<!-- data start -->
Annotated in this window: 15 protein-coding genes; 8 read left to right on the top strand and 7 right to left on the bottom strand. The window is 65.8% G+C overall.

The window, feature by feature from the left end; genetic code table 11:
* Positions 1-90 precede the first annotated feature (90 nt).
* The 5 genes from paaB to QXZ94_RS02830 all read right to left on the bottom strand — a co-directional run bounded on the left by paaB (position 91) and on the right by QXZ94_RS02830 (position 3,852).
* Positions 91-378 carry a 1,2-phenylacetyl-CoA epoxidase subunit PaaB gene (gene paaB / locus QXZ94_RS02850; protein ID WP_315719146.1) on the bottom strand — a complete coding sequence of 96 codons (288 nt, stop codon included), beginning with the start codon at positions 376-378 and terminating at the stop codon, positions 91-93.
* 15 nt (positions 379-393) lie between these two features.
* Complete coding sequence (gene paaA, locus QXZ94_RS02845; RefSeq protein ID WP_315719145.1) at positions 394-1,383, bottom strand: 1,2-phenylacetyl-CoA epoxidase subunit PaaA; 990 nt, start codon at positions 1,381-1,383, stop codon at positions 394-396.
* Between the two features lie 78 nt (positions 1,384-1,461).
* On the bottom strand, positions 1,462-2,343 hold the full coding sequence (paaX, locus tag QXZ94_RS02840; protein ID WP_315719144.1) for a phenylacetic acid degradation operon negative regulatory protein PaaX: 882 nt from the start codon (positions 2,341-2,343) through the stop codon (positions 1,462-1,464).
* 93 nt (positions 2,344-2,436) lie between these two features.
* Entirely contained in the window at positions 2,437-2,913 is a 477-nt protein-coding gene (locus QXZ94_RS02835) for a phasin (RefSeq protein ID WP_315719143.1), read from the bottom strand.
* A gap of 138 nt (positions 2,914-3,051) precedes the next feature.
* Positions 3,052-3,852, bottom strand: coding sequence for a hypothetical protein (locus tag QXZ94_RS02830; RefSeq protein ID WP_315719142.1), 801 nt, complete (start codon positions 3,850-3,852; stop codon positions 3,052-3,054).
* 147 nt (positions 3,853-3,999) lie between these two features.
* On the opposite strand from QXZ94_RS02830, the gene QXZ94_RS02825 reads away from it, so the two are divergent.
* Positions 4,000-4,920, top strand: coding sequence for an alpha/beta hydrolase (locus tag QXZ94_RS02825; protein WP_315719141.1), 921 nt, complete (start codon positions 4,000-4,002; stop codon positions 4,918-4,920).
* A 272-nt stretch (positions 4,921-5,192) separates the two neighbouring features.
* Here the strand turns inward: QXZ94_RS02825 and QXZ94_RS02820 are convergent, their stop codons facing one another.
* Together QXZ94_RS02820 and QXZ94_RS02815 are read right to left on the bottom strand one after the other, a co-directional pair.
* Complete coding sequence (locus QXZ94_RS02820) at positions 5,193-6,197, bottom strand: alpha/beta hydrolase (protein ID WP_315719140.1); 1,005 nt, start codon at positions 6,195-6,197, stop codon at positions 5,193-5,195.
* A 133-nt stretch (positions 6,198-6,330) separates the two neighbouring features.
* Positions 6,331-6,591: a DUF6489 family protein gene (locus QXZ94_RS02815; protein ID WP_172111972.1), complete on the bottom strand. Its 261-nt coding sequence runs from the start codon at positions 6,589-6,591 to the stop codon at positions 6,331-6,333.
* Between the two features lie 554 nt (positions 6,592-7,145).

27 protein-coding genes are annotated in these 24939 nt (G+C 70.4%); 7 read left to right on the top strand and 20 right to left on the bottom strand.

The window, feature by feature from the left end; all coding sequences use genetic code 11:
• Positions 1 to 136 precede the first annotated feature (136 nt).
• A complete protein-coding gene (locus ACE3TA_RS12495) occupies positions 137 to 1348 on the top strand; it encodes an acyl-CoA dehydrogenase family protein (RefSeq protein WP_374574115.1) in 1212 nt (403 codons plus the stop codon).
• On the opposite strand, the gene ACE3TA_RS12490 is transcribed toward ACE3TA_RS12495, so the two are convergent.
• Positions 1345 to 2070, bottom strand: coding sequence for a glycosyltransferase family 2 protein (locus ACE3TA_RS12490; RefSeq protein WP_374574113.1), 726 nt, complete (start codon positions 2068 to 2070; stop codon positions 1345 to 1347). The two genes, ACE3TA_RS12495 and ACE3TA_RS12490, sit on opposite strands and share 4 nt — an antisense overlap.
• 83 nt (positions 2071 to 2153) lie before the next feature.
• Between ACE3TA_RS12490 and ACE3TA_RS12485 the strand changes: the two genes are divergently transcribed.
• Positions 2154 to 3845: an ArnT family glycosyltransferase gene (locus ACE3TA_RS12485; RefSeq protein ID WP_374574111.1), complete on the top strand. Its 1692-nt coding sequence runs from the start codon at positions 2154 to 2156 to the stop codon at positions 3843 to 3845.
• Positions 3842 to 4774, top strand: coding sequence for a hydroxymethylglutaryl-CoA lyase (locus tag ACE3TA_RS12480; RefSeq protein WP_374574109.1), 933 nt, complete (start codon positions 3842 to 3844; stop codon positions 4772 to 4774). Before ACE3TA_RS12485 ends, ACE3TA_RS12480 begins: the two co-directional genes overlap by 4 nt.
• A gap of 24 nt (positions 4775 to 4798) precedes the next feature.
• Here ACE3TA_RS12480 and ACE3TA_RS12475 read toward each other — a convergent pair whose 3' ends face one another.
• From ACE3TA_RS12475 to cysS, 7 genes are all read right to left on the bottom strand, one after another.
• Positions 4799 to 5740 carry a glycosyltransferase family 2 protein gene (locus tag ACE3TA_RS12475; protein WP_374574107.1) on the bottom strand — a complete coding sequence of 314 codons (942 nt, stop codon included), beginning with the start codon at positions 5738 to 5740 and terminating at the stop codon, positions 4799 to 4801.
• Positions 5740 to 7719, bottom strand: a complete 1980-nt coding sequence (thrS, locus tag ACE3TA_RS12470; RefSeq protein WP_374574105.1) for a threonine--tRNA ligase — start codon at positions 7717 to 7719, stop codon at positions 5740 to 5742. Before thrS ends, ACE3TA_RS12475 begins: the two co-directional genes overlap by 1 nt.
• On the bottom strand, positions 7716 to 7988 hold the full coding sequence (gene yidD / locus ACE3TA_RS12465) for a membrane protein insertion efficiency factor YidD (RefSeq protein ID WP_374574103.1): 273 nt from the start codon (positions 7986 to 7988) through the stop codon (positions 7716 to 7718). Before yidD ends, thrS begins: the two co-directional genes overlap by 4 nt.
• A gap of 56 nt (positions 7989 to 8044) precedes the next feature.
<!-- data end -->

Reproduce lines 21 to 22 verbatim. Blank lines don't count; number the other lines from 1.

* A 133-nt stretch (positions 6,198-6,330) separates the two neighbouring features.
* Positions 6,331-6,591: a DUF6489 family protein gene (locus QXZ94_RS02815; protein ID WP_172111972.1), complete on the bottom strand. Its 261-nt coding sequence runs from the start codon at positions 6,589-6,591 to the stop codon at positions 6,331-6,333.